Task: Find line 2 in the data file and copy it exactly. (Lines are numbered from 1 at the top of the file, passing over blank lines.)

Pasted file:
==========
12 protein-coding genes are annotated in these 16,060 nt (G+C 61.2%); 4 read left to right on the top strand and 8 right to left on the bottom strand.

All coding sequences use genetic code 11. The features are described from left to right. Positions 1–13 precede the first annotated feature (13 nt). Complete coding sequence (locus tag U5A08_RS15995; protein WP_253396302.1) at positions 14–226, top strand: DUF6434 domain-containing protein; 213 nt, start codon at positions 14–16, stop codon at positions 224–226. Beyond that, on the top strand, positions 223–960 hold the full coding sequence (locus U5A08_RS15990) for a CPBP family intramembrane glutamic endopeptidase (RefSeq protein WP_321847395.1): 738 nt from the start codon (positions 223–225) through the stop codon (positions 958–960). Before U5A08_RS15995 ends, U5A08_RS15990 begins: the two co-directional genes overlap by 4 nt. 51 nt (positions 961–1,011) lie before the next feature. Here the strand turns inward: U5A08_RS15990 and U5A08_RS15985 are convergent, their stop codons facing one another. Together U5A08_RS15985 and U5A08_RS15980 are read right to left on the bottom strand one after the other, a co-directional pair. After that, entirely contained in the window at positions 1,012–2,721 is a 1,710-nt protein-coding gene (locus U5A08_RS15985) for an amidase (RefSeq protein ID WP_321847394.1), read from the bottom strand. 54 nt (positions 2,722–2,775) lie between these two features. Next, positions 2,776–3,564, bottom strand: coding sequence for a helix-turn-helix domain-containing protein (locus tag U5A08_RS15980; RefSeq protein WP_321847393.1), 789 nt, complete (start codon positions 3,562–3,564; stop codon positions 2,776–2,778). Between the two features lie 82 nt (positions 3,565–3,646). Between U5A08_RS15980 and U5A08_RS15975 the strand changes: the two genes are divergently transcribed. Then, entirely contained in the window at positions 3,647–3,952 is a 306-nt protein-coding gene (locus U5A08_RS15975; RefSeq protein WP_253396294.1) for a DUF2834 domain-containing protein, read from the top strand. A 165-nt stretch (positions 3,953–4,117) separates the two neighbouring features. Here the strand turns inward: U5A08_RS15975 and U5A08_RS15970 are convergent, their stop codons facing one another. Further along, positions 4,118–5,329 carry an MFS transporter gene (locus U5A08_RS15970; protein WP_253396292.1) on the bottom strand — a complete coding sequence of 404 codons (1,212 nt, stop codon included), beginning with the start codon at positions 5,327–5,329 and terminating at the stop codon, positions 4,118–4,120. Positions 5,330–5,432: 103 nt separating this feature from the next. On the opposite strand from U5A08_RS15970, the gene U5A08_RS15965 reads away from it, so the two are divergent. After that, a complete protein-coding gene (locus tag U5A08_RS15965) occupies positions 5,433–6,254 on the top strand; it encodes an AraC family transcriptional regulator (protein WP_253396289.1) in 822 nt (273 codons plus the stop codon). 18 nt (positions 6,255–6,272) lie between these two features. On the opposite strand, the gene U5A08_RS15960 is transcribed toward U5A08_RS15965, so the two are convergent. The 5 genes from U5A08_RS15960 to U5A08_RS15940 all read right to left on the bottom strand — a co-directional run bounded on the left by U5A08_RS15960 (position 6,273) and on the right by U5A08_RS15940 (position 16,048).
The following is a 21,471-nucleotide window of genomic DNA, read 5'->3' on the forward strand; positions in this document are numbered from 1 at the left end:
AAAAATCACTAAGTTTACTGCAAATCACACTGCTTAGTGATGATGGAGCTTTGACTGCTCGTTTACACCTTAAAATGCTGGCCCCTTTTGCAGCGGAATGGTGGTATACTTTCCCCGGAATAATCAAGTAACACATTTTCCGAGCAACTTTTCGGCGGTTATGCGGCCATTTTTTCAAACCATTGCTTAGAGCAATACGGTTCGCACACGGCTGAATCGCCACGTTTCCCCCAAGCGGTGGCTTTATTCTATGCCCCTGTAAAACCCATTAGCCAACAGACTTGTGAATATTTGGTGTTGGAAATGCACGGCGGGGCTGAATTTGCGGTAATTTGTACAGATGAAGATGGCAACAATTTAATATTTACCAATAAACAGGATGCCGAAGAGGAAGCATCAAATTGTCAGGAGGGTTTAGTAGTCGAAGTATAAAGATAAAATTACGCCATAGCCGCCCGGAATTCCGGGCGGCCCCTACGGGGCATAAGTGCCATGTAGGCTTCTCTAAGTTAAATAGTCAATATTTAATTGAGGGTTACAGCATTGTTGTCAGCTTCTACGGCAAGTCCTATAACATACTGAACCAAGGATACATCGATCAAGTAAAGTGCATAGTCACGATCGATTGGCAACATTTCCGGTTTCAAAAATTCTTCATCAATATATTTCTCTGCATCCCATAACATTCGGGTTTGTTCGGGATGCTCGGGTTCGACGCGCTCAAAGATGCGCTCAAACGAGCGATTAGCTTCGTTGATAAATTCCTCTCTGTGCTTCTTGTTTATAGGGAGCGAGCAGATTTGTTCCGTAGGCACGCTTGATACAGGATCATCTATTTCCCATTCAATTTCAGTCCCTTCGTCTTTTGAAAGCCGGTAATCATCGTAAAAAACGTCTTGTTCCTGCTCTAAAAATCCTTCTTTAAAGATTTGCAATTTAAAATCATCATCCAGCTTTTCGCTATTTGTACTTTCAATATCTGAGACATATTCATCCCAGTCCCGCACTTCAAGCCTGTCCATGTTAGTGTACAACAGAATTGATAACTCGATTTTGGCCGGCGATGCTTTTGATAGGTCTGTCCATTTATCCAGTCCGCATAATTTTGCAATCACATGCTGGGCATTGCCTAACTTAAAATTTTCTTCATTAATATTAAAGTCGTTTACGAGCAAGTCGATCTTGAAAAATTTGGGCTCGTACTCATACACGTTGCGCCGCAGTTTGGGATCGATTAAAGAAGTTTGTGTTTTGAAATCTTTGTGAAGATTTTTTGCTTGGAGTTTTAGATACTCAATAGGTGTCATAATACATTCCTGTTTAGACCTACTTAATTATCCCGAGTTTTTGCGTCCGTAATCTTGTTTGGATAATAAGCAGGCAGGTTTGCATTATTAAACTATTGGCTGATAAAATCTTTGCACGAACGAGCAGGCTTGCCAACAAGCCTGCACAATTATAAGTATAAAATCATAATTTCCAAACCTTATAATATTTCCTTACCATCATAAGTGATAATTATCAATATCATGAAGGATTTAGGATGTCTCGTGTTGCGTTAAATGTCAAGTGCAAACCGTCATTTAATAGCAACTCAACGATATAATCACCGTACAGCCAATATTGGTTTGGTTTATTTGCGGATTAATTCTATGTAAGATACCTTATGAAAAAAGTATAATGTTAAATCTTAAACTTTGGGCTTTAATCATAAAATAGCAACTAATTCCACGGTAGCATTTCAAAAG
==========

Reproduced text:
All coding sequences use genetic code 11. The features are described from left to right. Positions 1–13 precede the first annotated feature (13 nt). Complete coding sequence (locus tag U5A08_RS15995; protein WP_253396302.1) at positions 14–226, top strand: DUF6434 domain-containing protein; 213 nt, start codon at positions 14–16, stop codon at positions 224–226. Beyond that, on the top strand, positions 223–960 hold the full coding sequence (locus U5A08_RS15990) for a CPBP family intramembrane glutamic endopeptidase (RefSeq protein WP_321847395.1): 738 nt from the start codon (positions 223–225) through the stop codon (positions 958–960). Before U5A08_RS15995 ends, U5A08_RS15990 begins: the two co-directional genes overlap by 4 nt. 51 nt (positions 961–1,011) lie before the next feature. Here the strand turns inward: U5A08_RS15990 and U5A08_RS15985 are convergent, their stop codons facing one another. Together U5A08_RS15985 and U5A08_RS15980 are read right to left on the bottom strand one after the other, a co-directional pair. After that, entirely contained in the window at positions 1,012–2,721 is a 1,710-nt protein-coding gene (locus U5A08_RS15985) for an amidase (RefSeq protein ID WP_321847394.1), read from the bottom strand. 54 nt (positions 2,722–2,775) lie between these two features. Next, positions 2,776–3,564, bottom strand: coding sequence for a helix-turn-helix domain-containing protein (locus tag U5A08_RS15980; RefSeq protein WP_321847393.1), 789 nt, complete (start codon positions 3,562–3,564; stop codon positions 2,776–2,778). Between the two features lie 82 nt (positions 3,565–3,646). Between U5A08_RS15980 and U5A08_RS15975 the strand changes: the two genes are divergently transcribed. Then, entirely contained in the window at positions 3,647–3,952 is a 306-nt protein-coding gene (locus U5A08_RS15975; RefSeq protein WP_253396294.1) for a DUF2834 domain-containing protein, read from the top strand. A 165-nt stretch (positions 3,953–4,117) separates the two neighbouring features. Here the strand turns inward: U5A08_RS15975 and U5A08_RS15970 are convergent, their stop codons facing one another. Further along, positions 4,118–5,329 carry an MFS transporter gene (locus U5A08_RS15970; protein WP_253396292.1) on the bottom strand — a complete coding sequence of 404 codons (1,212 nt, stop codon included), beginning with the start codon at positions 5,327–5,329 and terminating at the stop codon, positions 4,118–4,120. Positions 5,330–5,432: 103 nt separating this feature from the next. On the opposite strand from U5A08_RS15970, the gene U5A08_RS15965 reads away from it, so the two are divergent. After that, a complete protein-coding gene (locus tag U5A08_RS15965) occupies positions 5,433–6,254 on the top strand; it encodes an AraC family transcriptional regulator (protein WP_253396289.1) in 822 nt (273 codons plus the stop codon). 18 nt (positions 6,255–6,272) lie between these two features. On the opposite strand, the gene U5A08_RS15960 is transcribed toward U5A08_RS15965, so the two are convergent. The 5 genes from U5A08_RS15960 to U5A08_RS15940 all read right to left on the bottom strand — a co-directional run bounded on the left by U5A08_RS15960 (position 6,273) and on the right by U5A08_RS15940 (position 16,048).